Low traffic neighborhoods (LTNs) have sparked more controversy after female Uber passengers called them an attack on personal safety.
Women are forced to walk alone through the streets late at night in the London borough of Hammersmith and Fulham following the council’s decision to introduce an LTN zone which prevents Uber drivers from outside the borough from entering the zone due to the risk of fines.
While black cabs are exempt from fines, Uber has yet to find a solution with the city council. As a result, passengers are dropped off on bordering roads and must walk home alone, which can often take more than 20 minutes.
Made in Chelsea star Tabitha Willett, 32, visiting a private members club in south Fulham, is one of many women forced to walk home late at night.
“My club is within the LTN South Fulham,” he said. ‘But many Uber drivers refuse to drive, which means we have to walk in the dark and in the rain. It is a great inconvenience. “I blame the council for introducing the LTN,” he said. The Telegraph.
Made in Chelsea star Tabitha Willet (pictured) branded the LTN a major “inconvenience” after she was forced to walk home in the dark.
Elsewhere, Hillary Cannon, owner of Barrefly, a fitness business on New Kings Road, spoke out about LTN and took action on her own.
On Instagram, Hillary said: “Stop scrolling if you’re a woman living in Fulham.”
He continued: “There is currently a camera scheme underway in Fulham neighborhoods, in a number of them, but today I wanted to talk about the neighborhood specifically around the one near Wandsworth Bridge Road.”
“This camera system fines cars that circulate on the streets if they are not registered for it,” he continued.
“And as a result of this plan, Uber is now refusing to drop women off at their doorsteps and is instead dropping them off at the top of Parson’s Green and other points far from their homes, forcing them to walk home alone in the middle of the street. night.
He added: ‘So, I have written to the council to complain about this. Other women have written to the city council to complain. We’re getting nowhere, so I guess, as always, it’s up to us.
Hillary explained her intended response: ‘This is what I’m doing. I’m opening a WhatsApp group specifically for young women who live in the neighborhood.
“So if you’re one of them, if you know any, spread this video and join us.”
‘My hope is that if you come home late at night and are afraid they will leave you at the top of the main road and force you to walk home.
Hillary Cannon, owner of Barrefly, a fitness business on New Kings Road, has taken steps of her own to prevent women from feeling unsafe in the area.
‘Maybe you can ping this group and see if anyone else is in the same position. Maybe we can get some numerical strength to prevent another attack.
Hillary concluded, “I guess it’s up to us ladies.” I’m furious that I have to make this video, but here we are.’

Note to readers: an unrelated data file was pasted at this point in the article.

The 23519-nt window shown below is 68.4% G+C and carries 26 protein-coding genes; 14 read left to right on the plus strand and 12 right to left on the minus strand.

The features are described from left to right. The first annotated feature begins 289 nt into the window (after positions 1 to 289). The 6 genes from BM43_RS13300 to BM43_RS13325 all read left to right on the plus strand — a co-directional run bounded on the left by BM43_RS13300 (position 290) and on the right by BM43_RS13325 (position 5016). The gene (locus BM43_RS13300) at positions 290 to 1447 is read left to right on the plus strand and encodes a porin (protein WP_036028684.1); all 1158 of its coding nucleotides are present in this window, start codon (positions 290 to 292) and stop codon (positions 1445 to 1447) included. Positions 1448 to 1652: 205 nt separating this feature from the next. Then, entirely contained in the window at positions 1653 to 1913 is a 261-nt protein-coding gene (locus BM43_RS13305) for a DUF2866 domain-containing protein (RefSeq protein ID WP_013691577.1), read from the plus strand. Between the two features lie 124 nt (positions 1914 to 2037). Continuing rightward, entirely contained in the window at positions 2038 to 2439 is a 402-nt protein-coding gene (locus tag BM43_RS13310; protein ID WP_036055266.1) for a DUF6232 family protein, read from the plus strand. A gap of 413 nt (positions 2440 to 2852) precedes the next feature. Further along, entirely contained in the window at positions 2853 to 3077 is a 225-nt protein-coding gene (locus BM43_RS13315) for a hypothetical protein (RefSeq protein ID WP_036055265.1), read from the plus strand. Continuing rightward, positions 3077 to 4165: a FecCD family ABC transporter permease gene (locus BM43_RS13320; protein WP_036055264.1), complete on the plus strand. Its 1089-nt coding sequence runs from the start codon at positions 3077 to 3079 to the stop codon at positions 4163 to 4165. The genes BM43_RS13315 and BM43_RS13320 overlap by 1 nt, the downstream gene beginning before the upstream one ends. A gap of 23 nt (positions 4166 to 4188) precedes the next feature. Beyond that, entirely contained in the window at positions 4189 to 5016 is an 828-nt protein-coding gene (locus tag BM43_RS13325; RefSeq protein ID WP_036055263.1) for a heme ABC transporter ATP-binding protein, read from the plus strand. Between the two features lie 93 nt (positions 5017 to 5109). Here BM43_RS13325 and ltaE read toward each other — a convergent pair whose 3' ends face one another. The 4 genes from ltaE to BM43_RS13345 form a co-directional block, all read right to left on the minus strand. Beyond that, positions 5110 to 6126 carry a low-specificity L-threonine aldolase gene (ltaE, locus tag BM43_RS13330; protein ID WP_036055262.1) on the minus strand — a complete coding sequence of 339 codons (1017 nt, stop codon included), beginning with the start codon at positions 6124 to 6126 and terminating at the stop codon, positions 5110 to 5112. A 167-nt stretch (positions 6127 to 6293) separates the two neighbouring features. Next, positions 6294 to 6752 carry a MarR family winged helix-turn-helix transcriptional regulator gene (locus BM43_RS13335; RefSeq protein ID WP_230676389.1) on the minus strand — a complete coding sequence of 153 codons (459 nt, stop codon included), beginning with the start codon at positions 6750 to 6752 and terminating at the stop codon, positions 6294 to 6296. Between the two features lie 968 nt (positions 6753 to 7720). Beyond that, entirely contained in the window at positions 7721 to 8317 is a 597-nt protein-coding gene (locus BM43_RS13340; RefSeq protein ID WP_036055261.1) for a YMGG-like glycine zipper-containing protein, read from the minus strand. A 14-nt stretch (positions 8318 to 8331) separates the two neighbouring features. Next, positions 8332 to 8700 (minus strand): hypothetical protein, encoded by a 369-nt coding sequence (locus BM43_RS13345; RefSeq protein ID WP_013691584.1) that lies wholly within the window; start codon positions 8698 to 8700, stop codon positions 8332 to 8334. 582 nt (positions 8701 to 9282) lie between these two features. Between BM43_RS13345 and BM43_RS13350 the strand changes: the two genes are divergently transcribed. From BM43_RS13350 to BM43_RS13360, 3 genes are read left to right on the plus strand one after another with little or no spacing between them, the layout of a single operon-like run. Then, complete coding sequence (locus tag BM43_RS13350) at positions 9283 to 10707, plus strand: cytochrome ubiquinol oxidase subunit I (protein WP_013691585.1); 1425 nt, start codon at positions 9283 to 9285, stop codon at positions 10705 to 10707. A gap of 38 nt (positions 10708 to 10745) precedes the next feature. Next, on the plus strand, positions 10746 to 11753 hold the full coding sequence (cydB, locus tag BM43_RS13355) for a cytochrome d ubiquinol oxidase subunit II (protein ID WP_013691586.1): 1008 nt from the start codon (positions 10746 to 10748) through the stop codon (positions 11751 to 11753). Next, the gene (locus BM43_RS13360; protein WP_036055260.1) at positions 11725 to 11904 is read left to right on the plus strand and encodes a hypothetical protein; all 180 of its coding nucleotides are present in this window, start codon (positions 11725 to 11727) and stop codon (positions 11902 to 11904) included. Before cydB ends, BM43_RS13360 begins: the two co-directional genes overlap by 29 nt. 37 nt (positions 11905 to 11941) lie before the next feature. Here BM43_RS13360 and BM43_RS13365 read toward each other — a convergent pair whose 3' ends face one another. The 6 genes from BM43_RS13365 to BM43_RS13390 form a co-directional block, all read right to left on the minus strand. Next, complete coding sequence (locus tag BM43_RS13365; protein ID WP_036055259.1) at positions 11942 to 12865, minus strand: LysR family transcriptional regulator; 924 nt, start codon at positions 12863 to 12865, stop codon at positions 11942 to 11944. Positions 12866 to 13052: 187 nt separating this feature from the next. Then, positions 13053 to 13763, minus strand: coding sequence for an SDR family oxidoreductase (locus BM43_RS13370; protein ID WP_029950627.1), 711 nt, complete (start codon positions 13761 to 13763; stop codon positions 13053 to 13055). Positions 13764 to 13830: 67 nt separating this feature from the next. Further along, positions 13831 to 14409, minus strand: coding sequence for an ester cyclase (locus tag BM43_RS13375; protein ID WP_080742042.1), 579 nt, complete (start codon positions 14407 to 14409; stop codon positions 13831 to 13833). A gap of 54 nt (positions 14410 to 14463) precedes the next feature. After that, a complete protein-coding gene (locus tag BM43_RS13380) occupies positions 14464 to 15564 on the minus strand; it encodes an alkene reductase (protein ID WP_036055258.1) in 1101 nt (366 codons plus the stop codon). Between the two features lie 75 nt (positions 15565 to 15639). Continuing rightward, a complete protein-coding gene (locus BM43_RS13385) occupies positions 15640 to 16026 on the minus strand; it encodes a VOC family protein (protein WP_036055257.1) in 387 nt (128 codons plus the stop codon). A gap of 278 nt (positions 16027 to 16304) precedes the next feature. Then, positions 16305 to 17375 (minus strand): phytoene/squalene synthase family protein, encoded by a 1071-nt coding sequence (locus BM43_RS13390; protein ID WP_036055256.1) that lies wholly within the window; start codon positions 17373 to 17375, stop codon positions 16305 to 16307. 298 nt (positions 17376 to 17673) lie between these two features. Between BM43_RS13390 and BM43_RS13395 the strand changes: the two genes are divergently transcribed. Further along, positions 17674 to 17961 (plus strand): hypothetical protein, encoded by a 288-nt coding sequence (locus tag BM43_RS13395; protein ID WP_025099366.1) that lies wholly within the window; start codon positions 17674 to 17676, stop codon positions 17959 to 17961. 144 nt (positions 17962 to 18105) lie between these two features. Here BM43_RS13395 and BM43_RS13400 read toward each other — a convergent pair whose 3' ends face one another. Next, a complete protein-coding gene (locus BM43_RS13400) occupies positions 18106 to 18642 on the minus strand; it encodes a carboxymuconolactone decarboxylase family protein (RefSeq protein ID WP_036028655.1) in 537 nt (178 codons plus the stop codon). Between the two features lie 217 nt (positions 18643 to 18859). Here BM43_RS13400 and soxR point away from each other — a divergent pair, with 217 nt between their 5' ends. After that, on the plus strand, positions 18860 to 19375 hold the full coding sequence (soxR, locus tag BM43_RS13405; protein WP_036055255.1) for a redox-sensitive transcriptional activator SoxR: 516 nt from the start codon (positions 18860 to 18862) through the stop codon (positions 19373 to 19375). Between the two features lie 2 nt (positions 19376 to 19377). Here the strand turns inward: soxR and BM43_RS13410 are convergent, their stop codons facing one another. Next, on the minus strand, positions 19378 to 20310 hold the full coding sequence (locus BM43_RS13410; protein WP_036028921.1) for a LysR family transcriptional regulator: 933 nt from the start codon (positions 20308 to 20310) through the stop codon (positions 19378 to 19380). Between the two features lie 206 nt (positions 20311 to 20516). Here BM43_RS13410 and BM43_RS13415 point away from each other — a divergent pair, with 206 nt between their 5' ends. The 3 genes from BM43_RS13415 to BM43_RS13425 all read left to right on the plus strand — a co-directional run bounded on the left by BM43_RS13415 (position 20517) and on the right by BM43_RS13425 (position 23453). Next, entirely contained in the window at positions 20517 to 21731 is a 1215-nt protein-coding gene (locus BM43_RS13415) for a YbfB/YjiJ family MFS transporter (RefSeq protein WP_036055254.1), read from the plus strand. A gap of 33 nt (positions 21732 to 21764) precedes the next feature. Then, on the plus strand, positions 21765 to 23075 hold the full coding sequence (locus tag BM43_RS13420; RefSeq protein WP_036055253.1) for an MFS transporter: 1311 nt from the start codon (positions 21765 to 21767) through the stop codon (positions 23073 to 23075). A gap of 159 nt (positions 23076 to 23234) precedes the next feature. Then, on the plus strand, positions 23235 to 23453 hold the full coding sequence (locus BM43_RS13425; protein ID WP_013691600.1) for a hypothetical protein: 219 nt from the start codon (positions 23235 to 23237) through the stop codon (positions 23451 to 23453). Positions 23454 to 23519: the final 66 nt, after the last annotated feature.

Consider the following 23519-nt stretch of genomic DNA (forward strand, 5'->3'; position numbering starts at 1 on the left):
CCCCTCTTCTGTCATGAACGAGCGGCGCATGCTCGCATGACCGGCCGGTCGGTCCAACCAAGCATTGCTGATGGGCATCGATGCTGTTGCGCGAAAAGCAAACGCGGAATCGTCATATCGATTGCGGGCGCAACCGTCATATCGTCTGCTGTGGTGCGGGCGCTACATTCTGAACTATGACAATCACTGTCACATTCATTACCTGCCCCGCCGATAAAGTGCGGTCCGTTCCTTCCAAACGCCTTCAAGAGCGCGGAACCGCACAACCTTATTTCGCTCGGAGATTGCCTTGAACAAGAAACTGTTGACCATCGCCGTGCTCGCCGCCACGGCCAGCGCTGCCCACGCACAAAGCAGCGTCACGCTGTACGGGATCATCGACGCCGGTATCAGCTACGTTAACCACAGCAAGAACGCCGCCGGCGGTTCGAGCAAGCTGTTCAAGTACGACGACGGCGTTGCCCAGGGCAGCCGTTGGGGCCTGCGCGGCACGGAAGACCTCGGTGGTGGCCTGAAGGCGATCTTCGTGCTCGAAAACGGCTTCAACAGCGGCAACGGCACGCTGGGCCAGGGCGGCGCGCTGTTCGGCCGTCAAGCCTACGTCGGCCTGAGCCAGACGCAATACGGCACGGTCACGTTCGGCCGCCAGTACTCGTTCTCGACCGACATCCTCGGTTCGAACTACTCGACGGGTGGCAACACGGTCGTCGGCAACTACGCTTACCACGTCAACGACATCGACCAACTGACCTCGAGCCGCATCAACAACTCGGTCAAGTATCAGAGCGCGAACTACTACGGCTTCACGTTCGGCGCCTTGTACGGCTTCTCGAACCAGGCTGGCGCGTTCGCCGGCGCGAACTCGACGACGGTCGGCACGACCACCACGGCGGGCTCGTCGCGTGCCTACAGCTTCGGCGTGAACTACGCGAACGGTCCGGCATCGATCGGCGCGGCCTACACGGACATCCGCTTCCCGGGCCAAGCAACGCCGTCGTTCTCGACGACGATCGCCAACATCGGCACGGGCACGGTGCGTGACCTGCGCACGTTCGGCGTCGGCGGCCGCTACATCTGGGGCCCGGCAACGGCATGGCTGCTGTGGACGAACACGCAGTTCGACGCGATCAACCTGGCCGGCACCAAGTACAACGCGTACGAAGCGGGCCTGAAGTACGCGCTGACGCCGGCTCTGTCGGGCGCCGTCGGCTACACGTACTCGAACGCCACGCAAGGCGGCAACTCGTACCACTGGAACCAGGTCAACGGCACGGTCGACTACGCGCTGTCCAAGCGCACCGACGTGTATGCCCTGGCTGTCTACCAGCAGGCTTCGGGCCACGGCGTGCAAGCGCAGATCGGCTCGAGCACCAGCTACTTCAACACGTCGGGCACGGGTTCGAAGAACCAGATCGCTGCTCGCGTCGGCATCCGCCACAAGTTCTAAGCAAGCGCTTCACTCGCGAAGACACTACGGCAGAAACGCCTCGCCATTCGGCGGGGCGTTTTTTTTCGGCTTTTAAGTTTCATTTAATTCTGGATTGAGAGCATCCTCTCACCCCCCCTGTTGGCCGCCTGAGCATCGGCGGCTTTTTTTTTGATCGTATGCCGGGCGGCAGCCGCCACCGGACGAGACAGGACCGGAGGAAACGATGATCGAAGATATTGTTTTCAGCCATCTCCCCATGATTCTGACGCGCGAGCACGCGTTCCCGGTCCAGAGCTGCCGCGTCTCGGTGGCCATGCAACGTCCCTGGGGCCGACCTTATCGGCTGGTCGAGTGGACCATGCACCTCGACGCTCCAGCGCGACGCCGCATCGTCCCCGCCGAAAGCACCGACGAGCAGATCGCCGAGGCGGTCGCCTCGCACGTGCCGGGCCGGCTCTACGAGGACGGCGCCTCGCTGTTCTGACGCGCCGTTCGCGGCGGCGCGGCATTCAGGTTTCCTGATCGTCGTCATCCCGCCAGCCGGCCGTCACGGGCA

The post racked up more than 2,000 likes. She captioned the video: ‘Please watch this video. Then share this video and tag anyone you know who may be affected by this scheme, and if that person is you, please join us.
“This is about the safety of women in our neighborhood, an issue we are very concerned about.”
A wooden bollard in Oxford was cut in April in the row above low-traffic neighborhoods.
Bollards have been placed on a street in Cowley, near Oxford, to create a low-traffic neighborhood
A motorcyclist appears next to planters on the LTN on Evering Road in Hackney, east London.
A council spokesperson told The Telegraph that it has been more than three years since they first offered Uber free access through the streets of Fulham without the threat of fines to allow residents to be dropped off at home.
However, they claimed that Uber’s data protection laws prevent them from sharing their drivers’ license plates.
While they believe a solution can be achieved, they urged Uber to reconsider its technicalities.
A Hammersmith and Fulham council spokesperson told MailOnline: “It’s been over three years since we first offered Uber free access through the cameras to allow residents to be picked up and dropped off at home.” We told Uber that this simply requires a technical solution on their part.
‘Uber has said there are data protection issues preventing them from sharing their drivers’ license plates. We are confident that these issues can be resolved, but we need Uber to agree to meet with us on a technical level, something they have not done so far. “We continue to push to make this happen.”
An Uber spokesperson said: “At Uber we know we have a responsibility to help ensure everyone gets home safe and sound.”
“We are aware of these concerns and are continuing discussions with Hammersmith and Fulham Council to try to find a workable solution for both drivers and local residents.”